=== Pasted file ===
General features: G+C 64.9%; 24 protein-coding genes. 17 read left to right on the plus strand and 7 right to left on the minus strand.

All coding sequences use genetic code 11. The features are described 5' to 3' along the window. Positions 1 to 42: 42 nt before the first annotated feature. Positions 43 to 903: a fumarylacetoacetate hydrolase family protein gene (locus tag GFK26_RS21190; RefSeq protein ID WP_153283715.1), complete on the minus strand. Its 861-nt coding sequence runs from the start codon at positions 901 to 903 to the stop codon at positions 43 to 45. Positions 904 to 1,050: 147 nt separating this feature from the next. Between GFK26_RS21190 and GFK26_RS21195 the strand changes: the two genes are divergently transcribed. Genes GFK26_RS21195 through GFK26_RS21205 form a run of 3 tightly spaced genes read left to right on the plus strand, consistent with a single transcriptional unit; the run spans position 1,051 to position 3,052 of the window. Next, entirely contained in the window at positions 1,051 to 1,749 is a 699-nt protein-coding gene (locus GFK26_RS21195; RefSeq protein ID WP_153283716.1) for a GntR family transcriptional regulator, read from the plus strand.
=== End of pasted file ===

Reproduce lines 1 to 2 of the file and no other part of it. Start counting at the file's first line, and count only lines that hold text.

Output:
General features: G+C 64.9%; 24 protein-coding genes. 17 read left to right on the plus strand and 7 right to left on the minus strand.

All coding sequences use genetic code 11. The features are described 5' to 3' along the window. Positions 1 to 42: 42 nt before the first annotated feature. Positions 43 to 903: a fumarylacetoacetate hydrolase family protein gene (locus tag GFK26_RS21190; RefSeq protein ID WP_153283715.1), complete on the minus strand. Its 861-nt coding sequence runs from the start codon at positions 901 to 903 to the stop codon at positions 43 to 45. Positions 904 to 1,050: 147 nt separating this feature from the next. Between GFK26_RS21190 and GFK26_RS21195 the strand changes: the two genes are divergently transcribed. Genes GFK26_RS21195 through GFK26_RS21205 form a run of 3 tightly spaced genes read left to right on the plus strand, consistent with a single transcriptional unit; the run spans position 1,051 to position 3,052 of the window. Next, entirely contained in the window at positions 1,051 to 1,749 is a 699-nt protein-coding gene (locus GFK26_RS21195; RefSeq protein ID WP_153283716.1) for a GntR family transcriptional regulator, read from the plus strand.